Tuesday, August 11, 2015

My son is looking for the best 9mm load in a carbine/submachine gun length barrel.

I will soon have in my hands a folding stock PPS carbine converted to 9mm NATO that I intend to gift to my son when he returns from Germany. Consequently I'm looking for some handloaders experienced with loading heavier 9mm rounds (124 grain, 147 grain) for optimum performance in a 16" barrel 9mm carbine/submachine gun. Lighter loads (115 grain) may not reliably cycle the PPS action, and if there's one thing necessary in such a platform it's reliability. I'm thinking of this as a vehicle carry piece, capable of engaging assailants in other vehicles, so I need maximum throw weight, penetration and velocity. Too bad they don't sell new or salvaged steel core projectiles anymore.
I'm looking for load data because to buy the complete rounds new would, I'm assuming, be prohibitively expensive and if there's one thing I'm low on at the moment it's ammo money. A faithful reader the other day sent me unsolicited 2000 pieces of 9mm brass, so I'd like to come up with a good load for that PPS 9mm NATO carbine (one of the project firearms that Len Savage is building). Anyone have any informed ideas about such a load optimized for the platform?
When finished it will look something like this:


Anonymous said...

My Erfurt P08 gags on anything commercially available. So I feed it a supposedly +P handload consisting of a Montana Gold 124 grain bullet over 4.3 grains of W231. The manuals suggest a max load of 4.5 grains but 4.3 cycles this old piece as well as 4.5 and I didn't see any need to beat up a 100 year old pistol.

If I was developing the load you're looking for I would think something between 4.3 and 4.5 grns of W231 would do the trick.

Anonymous said...

Did you consider 147 gr. bullets? They provide a long duration of back pressure to function the action with longer barrel dwell time.

Anonymous said...

Mike, check the Ballistics by the Inch website, or contact Kel-Tec, they probably have some data since they have been selling 9mm carbines for quite a while. Last resort of course is to find a reloading manual - I hear you are pretty good at scrounging such items ;-)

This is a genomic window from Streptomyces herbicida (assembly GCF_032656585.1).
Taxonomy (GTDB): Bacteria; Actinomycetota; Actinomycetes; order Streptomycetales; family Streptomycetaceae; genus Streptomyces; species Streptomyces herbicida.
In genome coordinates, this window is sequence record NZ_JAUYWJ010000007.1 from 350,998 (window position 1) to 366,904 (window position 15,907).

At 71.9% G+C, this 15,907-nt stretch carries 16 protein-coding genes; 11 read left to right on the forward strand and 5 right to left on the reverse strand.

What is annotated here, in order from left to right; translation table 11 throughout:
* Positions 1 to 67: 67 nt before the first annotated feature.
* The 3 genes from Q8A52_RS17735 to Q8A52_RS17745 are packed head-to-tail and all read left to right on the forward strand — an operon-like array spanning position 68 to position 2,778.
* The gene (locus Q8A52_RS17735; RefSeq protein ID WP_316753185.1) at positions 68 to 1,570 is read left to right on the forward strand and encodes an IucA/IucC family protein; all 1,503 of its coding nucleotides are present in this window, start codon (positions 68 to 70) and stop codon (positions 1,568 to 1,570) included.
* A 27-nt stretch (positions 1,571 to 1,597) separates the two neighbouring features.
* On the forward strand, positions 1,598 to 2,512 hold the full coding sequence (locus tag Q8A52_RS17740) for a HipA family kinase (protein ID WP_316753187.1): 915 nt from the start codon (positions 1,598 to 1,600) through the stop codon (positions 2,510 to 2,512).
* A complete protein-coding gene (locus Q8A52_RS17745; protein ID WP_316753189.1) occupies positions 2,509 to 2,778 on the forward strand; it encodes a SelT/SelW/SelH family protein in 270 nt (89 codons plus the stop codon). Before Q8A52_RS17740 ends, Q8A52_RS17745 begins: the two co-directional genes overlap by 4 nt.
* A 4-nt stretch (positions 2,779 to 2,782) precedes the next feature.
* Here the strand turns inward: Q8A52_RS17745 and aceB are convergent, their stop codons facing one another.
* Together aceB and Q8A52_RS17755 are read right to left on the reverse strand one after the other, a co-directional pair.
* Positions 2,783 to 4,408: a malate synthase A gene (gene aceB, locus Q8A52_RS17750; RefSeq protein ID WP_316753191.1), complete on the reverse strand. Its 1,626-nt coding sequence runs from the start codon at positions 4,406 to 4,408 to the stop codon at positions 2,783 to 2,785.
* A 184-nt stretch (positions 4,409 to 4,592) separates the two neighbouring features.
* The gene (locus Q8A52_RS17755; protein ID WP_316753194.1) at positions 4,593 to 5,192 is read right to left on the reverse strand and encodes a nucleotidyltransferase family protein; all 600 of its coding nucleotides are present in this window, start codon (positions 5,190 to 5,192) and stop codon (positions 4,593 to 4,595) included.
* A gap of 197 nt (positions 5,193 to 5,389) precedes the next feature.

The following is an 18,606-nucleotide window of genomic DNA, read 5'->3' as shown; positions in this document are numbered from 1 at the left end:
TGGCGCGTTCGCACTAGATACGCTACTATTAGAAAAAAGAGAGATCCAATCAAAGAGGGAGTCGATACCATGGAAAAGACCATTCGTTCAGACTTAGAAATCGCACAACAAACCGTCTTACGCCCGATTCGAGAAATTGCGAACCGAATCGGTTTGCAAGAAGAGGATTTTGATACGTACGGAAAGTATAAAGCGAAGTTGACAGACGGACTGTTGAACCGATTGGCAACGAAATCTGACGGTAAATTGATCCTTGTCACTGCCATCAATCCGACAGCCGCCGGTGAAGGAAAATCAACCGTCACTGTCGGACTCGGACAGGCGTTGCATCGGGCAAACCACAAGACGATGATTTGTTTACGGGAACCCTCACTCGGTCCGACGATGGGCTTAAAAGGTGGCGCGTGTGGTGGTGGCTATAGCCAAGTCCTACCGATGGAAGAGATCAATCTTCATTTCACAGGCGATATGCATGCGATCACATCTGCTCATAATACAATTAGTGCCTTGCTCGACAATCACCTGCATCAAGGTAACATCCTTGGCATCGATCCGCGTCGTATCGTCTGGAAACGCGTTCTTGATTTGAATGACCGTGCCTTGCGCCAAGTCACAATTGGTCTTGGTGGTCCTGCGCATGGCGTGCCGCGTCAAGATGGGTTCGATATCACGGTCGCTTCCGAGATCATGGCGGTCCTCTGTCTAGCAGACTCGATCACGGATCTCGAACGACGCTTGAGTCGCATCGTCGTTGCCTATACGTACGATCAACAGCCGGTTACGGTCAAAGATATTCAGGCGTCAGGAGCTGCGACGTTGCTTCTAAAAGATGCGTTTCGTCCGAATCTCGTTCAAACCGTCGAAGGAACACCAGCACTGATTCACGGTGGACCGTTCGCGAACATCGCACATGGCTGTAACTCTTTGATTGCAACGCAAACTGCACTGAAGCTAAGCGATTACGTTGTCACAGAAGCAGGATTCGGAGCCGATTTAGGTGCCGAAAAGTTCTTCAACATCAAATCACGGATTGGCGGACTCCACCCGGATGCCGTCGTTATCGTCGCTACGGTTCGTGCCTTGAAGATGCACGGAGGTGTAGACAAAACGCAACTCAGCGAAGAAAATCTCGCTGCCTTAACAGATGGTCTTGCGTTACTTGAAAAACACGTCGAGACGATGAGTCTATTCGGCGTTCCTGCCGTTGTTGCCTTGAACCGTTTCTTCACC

jfre said...

147 grain Berry's plated bullets over 3.4gr of Clay's Universal. Nice subsonic load for blowback operated subguns like the Uzi or MAC

Anonymous said...

You're going to have higher c.u.p. because of the longer barrel plus high muzzle velocity. I'm betting that the 115 grain will cycle the action just fine and keep the kick down. My experience is with a Marlin Camp 9 carbine. Never considered changing the load. Shoot pretty good with regular pistol loads.

Anonymous said...

Commercial offering from Buffalo Bore

Flash-suppressed from a carbine should be almost without flash in the dark.
Compare to M44 shortened with 180 grain Bulgy silver tip (cartridge-based flame-thrower with projectile launching).
No search results for carbine-optimized 9x19mm (longer-pressure with standard peak, that would make an excellent flame from a handgun). This sounds like a job for a custom-load. Tungsten solids, with a copper jacket? :-)


Anonymous said...

Don't overthink it. That thing is a truck. Buy several commercial loads, and try them in onesies and twosies until you find one or more that feel right and will hold the bolt open on the last round, provided the faux-43 holds open. Copy your favorite load. My MP-35 eats everything from slow 115-ers to whanging 147s, the only thing that changes is how fast she cycles.

Anonymous said...

I have limited experience with 9mm; but I've worked thru this issue with .38 special & .357 magnum, in 2" & 6" revolvers to 16"-18" carbines. The traditional, slower magnum powders tend to yield greater velocity (> 200 fps) in the carbines, but finding load data for the smaller case capacity of the 9mm may be tough.
With that in mind, I do have a 9mm load worth trying. I used a Lee mold, 9mm LRN, listed as 124 grain, but mine run about 128g. Lubed with liquid Alox. I loaded these over 8.0 grains of Blue Dot. In my Ruger P series, these chronographed about 1,225 fps, spread less than 50 fps, and no leading. YMMV


Anonymous said...

After thinking about it at length, you should find the ammo that is the most plentiful on the market. In a 4GW situation, you will likely have to use whatever you can get, which would either be standard, run of the mill commercial ammo, or standard commercial import ammo. Instead of tweaking the load, tweak the mechanism/spring to insure it cycles right.

What you don't want is highly customized ammo requiring hand loading. Make it work with regular stuff.

You will probably find all this speculation moot as it will work fine with store bought ammo.